It is difficult to say what is the position now taken by Sweden, in the affairs of U> North. We can hardly suppose that, with her present sovereign, she will acl i part hostile to the emperour of France. Yet Russia and Great Britain, the enemies of Frauce, have free access to her ports.
SPAIN AND PORTUGAL.
The affairs of the Peninsula have for some time taken a turn highly pleasing Ls the friends of these two countries. The principal achievements of the allied arroiei Under Lord Wellington, for the past summer, have beeu the storming of Badajoz on the Gth of April, and his victory over Marmont, in the plains of Salamanca, on the 22d of July. The two great capitals of Madrid and Seville, though positions entirely unimportant as military posts, have been retaken by the allied arms.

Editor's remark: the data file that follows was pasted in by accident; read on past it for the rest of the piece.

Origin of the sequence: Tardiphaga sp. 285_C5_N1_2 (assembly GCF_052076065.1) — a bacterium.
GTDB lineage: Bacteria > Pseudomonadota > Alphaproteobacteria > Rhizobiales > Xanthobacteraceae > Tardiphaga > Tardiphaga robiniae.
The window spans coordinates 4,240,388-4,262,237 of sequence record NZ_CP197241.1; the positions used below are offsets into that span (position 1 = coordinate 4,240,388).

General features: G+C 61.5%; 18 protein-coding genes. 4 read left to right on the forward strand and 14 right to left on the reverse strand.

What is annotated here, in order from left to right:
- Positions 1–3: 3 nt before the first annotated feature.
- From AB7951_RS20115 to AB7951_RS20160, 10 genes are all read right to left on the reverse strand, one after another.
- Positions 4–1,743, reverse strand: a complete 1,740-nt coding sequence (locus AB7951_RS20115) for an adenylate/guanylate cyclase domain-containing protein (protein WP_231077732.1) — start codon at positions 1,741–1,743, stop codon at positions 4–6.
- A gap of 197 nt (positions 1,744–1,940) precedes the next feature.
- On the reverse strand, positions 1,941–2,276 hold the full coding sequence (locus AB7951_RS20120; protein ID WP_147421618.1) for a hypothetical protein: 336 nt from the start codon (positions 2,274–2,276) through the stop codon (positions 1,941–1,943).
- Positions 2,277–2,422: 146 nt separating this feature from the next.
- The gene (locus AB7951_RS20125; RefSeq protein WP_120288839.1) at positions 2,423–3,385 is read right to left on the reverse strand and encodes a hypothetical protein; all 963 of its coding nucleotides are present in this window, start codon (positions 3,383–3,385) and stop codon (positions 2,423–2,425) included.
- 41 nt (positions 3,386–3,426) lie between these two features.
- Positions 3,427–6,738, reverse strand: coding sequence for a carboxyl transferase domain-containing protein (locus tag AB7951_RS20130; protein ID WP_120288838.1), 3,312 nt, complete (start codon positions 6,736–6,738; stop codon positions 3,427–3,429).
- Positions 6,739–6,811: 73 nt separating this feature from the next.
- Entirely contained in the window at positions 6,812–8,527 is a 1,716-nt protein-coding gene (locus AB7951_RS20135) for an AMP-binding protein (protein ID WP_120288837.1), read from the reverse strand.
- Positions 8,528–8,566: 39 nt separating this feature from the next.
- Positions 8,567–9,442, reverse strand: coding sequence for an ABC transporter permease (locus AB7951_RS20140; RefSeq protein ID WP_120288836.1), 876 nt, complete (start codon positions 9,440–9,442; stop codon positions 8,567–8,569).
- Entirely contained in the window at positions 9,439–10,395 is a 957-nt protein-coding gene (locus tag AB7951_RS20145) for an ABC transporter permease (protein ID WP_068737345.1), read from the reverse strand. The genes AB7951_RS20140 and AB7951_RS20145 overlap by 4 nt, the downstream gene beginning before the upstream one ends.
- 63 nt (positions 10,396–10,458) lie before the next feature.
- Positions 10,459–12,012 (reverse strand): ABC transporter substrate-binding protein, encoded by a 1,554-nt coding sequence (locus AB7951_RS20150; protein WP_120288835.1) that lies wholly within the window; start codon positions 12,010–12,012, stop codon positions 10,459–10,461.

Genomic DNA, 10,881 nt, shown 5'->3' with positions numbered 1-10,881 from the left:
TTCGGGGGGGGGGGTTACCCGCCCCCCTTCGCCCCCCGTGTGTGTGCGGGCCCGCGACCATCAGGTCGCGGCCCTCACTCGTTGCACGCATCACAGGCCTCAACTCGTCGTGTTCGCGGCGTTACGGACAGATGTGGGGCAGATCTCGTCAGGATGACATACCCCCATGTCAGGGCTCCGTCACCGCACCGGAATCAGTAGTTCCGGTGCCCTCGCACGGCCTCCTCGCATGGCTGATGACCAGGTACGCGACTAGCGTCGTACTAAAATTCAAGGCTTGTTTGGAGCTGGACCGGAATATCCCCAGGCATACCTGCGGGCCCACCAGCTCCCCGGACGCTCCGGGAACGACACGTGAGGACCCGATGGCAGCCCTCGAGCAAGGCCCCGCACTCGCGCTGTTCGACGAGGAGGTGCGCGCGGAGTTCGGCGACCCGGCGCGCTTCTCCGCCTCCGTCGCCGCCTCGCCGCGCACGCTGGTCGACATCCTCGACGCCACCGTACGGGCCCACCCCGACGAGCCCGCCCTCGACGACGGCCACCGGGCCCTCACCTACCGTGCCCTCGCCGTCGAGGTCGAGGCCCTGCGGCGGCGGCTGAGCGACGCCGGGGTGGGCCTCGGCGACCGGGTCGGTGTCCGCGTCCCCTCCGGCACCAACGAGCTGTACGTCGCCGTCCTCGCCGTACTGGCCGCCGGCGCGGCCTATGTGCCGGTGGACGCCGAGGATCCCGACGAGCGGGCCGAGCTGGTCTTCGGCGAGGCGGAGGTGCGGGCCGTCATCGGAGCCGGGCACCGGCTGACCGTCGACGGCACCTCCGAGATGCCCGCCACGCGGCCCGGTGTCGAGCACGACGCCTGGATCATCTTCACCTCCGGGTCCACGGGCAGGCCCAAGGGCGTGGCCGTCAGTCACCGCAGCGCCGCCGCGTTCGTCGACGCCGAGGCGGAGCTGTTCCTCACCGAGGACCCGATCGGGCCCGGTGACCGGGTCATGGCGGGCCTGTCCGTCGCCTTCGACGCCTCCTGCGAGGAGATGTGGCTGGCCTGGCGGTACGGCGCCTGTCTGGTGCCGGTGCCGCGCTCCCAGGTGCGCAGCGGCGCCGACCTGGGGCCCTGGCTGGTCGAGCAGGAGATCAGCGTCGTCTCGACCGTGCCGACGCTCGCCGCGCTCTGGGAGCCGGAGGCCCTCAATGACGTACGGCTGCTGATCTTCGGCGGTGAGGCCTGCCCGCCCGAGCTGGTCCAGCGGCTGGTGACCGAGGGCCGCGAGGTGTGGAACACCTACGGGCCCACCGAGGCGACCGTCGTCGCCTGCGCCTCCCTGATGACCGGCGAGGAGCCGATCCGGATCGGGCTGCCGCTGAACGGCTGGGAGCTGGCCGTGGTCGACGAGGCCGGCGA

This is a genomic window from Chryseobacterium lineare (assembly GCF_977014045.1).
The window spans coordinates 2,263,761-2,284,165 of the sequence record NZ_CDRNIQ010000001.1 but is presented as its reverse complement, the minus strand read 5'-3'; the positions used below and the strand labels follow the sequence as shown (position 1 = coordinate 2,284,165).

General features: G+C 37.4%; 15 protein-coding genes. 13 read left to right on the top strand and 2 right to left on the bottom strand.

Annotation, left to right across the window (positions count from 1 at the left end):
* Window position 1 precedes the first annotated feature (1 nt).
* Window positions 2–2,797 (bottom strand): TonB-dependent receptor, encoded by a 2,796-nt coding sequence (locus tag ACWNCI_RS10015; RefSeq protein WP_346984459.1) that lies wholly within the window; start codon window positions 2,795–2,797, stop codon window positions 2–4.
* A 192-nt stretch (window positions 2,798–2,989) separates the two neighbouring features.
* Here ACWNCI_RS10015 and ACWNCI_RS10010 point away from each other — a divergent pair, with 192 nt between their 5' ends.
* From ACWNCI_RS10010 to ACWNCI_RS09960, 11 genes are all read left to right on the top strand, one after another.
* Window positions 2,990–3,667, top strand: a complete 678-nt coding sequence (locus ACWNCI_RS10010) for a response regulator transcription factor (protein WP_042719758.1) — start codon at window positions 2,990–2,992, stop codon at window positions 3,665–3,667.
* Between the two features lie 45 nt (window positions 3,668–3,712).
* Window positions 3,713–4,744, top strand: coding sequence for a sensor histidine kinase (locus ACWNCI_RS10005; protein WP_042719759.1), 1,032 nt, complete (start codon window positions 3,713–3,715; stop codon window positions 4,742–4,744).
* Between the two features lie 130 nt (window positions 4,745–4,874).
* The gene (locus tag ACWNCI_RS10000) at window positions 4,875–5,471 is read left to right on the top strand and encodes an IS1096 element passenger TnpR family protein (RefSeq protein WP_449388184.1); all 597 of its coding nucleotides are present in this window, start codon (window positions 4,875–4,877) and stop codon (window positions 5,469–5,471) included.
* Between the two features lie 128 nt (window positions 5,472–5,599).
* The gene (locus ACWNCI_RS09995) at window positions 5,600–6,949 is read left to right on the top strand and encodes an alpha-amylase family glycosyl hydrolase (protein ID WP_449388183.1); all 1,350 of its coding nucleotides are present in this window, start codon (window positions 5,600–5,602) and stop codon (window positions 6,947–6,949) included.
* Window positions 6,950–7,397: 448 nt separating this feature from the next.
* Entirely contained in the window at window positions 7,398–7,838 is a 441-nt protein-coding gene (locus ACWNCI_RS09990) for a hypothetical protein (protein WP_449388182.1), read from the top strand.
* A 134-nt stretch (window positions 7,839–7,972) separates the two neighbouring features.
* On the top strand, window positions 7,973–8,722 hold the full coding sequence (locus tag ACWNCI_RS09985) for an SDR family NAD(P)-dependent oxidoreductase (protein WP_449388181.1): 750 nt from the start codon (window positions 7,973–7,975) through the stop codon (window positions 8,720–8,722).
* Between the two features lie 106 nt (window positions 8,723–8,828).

The whole of Portugal, Galicia, Spanish Estremadura, and Andalusia, are inpos. session of the allies. Gen. Maitland is at Alicant, with a considerable English force.
The principal French generals now in Spain, are, Massena, Marmont, Sachet, and Soull; a junction of two of these generals it is said, has caused Lord Wellington to break up his camp before Burgos, the castle of which still held out agaiust the English and Portuguese forces.
The late king of Spain, Charles IV. was reported to be at Rome with his family, in the middle of June. His ex-majesty visited Italy by permission, for the benefit of his health.
The total of the British forces in the peninsula, is 19 regiments of cavalry; "3 battalions infantry; 3 brigades of horse artillery; 2000 foot artillery, engineers, staff corps, Sec. The Spanish state their armies to consist of 157,294 men, independent of 89,000 troops in the different provinces, forming corps de reserve.
The joint English and Portuguese force may probably amount to about 120,000 men.